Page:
Farro is a grain found throughout central Italy – especially Umbria and Le Marche. It’s particularly suited to the higher altitude conditions in the Appenines and is officially Good For You: rich in fibre, the mineral magnesium, and vitamins A, B, C and E. It’s low in gluten, which means from the pasta point of view, you’ve got to use eggs.
Doriana Frascarelli has used it to create her Agriturismo‘s signature pasta, cerretini – a farro tagliolini. She dishes it up with her home grown, home cured pancetta. Traditionally, one continued to eat pancetta even when the fat had turned rancid – hence the name ‘al rancetto’. We of course don’t need to do that, but do look for good quality pancetta – Doriana rears a couple of free-range black pigs every year.
For the pasta, you will need:
400g farro flour
100g soft wheat O flour (i.e. not as finely ground as OO)
5 large, free-range eggs
Follow the video: mix the eggs into the flours and knead the dough until it starts feeling silky. Leave it to rest for a good 10 minutes, before rolling it out as thinly as possible.
Leave it to dry out a little. I cannot help with how long: it depends on the thickness, the size of your eggs, your flour, and the humidity.
Flour the sfoglia and double roll it. Then take a very sharp knife and try slicing it thinly. I’ve known Pasta Grannies decide mid session the day isn’t right for angel-hair thin pasta because it’s too rainy, and make tagliatelle instead. So don’t be frightened: do the same and increase the width of the ribbons. Shake them out and spread them on your pasta board.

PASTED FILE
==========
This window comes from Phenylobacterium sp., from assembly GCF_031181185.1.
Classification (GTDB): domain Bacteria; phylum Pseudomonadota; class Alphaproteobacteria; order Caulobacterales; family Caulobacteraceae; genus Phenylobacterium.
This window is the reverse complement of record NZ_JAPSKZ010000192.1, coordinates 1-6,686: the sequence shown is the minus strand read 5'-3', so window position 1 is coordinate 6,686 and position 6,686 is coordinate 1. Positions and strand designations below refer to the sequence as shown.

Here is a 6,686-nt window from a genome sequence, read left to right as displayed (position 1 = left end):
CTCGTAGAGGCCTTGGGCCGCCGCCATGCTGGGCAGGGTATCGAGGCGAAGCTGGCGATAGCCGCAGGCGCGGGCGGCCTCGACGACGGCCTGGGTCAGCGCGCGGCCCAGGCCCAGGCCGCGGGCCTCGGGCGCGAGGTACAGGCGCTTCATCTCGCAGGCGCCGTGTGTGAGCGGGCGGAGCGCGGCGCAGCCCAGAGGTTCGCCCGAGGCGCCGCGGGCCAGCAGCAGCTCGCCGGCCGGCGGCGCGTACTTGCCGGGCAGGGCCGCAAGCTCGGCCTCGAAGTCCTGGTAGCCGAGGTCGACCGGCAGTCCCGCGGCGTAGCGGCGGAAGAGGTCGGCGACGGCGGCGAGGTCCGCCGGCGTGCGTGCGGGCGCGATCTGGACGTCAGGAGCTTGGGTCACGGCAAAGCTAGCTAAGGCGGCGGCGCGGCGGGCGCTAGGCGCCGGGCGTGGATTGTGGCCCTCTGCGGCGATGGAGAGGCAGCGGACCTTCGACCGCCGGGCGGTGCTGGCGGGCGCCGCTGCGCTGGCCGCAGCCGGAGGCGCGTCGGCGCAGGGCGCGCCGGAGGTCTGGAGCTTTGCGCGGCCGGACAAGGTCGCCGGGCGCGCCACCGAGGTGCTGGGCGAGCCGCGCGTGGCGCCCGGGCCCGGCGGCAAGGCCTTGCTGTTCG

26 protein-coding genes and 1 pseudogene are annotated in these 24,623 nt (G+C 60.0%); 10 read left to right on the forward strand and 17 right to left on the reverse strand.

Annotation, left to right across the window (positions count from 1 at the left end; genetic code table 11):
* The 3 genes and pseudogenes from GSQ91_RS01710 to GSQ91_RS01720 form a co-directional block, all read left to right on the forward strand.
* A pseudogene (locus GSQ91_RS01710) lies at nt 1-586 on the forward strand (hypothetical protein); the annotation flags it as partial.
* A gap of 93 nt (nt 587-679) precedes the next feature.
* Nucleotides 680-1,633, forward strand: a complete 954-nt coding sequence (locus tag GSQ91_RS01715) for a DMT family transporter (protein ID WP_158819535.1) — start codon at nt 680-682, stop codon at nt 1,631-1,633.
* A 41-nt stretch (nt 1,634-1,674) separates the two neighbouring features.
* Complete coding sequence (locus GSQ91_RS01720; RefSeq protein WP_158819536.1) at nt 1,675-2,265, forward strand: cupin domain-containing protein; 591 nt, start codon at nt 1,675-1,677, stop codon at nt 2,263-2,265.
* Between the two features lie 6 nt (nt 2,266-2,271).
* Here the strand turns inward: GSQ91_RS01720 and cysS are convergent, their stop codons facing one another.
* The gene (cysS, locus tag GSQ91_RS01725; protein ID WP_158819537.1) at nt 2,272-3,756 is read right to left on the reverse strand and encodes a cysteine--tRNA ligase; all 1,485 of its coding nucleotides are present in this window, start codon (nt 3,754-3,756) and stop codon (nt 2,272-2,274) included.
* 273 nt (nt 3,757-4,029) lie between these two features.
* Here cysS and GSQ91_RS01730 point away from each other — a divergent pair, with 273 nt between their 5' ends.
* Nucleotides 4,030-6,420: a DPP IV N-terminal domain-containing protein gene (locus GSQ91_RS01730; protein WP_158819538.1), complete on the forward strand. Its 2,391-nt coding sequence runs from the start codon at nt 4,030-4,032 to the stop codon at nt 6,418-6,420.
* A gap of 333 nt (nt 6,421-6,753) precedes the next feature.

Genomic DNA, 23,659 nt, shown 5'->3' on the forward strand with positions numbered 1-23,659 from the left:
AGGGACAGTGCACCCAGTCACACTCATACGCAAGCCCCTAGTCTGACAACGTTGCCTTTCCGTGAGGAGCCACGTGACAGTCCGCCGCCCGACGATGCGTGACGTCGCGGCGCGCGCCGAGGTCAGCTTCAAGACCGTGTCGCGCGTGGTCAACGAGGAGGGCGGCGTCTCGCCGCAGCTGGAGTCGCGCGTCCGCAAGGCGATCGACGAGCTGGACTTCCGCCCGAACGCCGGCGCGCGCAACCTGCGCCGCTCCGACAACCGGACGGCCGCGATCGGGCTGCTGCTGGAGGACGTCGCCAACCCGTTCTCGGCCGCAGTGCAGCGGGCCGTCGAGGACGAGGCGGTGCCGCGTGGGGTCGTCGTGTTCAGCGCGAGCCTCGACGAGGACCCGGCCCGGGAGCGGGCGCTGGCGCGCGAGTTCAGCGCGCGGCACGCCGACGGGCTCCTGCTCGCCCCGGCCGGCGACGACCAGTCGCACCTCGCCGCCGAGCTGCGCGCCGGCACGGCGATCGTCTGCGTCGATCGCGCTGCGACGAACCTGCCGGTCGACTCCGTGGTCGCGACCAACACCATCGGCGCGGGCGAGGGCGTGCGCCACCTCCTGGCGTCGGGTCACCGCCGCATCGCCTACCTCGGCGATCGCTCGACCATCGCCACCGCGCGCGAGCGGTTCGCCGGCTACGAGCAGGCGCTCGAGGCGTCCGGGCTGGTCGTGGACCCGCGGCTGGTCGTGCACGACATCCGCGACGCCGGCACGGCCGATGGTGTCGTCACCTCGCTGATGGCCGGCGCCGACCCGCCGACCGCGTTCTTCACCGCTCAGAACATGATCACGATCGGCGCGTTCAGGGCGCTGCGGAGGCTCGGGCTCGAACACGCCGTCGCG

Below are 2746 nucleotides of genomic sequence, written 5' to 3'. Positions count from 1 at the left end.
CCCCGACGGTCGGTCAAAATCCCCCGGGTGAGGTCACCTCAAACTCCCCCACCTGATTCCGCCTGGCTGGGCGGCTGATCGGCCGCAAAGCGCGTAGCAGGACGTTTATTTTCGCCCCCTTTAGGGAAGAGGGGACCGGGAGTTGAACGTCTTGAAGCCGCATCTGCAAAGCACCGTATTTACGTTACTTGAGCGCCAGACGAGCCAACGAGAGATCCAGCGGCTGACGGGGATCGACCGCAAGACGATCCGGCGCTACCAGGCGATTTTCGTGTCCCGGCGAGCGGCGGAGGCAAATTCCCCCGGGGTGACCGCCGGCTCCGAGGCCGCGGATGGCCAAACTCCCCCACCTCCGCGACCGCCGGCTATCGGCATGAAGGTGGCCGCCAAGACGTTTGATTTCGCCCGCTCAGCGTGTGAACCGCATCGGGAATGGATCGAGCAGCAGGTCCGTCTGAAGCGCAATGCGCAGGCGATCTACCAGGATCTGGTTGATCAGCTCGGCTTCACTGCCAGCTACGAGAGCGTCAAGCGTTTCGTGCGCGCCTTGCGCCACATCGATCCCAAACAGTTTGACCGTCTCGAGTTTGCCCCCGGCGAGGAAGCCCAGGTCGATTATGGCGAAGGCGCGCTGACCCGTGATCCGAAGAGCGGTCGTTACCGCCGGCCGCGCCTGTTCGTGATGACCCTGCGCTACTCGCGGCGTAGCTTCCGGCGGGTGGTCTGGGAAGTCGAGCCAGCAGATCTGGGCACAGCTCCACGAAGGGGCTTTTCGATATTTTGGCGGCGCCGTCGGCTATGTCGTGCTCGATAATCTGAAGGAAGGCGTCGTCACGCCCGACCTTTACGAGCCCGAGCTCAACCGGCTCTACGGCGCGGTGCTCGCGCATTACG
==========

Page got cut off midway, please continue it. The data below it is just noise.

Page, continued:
This pasta will cook in 30 seconds and will serve about 8 people. Freeze what you are not going to use, spreading it out on a cardboard tray in the freezer and then bagging it once it is frozen.
The pancetta sugo:
5 thick rashers of pancetta, thinly sliced
1 onion, sliced
1 dried red chilli pepper (use as sparingly or generously as you like)
1 glass of white wine
1 x 400g tin of chopped tomatoes
a good handful of grated pecorino romano
Fry the pancetta – in a tiny amount of olive oil if necessary. Once cooked but not crisped, scoop out the pieces leaving the fat behind. Fry the onion and peperoncino until it’s soft. Return the pancetta and deglaze with some white wine. Stir in the tomatoes and leave everything to simmer for 5 minutes.
Use half the pasta for this quantity of sauce. Cook the pasta in plenty of boiling, salted water. Drain and toss it with the sauce – Doriana does this in the pan which takes strength and practise – and serve it immediately with a generous amount of pecorino romano cheese.